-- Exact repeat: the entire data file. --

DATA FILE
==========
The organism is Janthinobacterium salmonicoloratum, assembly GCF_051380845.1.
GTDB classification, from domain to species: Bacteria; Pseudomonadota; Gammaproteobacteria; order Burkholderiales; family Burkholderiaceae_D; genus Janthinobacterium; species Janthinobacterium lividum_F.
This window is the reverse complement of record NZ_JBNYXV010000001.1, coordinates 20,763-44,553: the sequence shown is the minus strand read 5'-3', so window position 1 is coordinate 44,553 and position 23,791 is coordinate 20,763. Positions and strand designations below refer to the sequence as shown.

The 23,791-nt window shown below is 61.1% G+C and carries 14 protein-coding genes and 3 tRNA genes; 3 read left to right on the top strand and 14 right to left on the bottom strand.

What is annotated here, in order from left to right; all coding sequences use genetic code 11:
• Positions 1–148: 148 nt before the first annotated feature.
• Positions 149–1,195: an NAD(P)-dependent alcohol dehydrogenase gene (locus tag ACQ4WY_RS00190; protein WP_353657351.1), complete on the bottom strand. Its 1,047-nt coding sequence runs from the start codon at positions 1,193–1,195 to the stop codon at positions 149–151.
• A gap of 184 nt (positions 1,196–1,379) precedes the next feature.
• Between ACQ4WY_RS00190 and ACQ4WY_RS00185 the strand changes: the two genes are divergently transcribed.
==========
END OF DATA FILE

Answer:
The organism is Janthinobacterium salmonicoloratum, assembly GCF_051380845.1.
GTDB classification, from domain to species: Bacteria; Pseudomonadota; Gammaproteobacteria; order Burkholderiales; family Burkholderiaceae_D; genus Janthinobacterium; species Janthinobacterium lividum_F.
This window is the reverse complement of record NZ_JBNYXV010000001.1, coordinates 20,763-44,553: the sequence shown is the minus strand read 5'-3', so window position 1 is coordinate 44,553 and position 23,791 is coordinate 20,763. Positions and strand designations below refer to the sequence as shown.

The 23,791-nt window shown below is 61.1% G+C and carries 14 protein-coding genes and 3 tRNA genes; 3 read left to right on the top strand and 14 right to left on the bottom strand.

What is annotated here, in order from left to right; all coding sequences use genetic code 11:
• Positions 1–148: 148 nt before the first annotated feature.
• Positions 149–1,195: an NAD(P)-dependent alcohol dehydrogenase gene (locus tag ACQ4WY_RS00190; protein WP_353657351.1), complete on the bottom strand. Its 1,047-nt coding sequence runs from the start codon at positions 1,193–1,195 to the stop codon at positions 149–151.
• A gap of 184 nt (positions 1,196–1,379) precedes the next feature.
• Between ACQ4WY_RS00190 and ACQ4WY_RS00185 the strand changes: the two genes are divergently transcribed.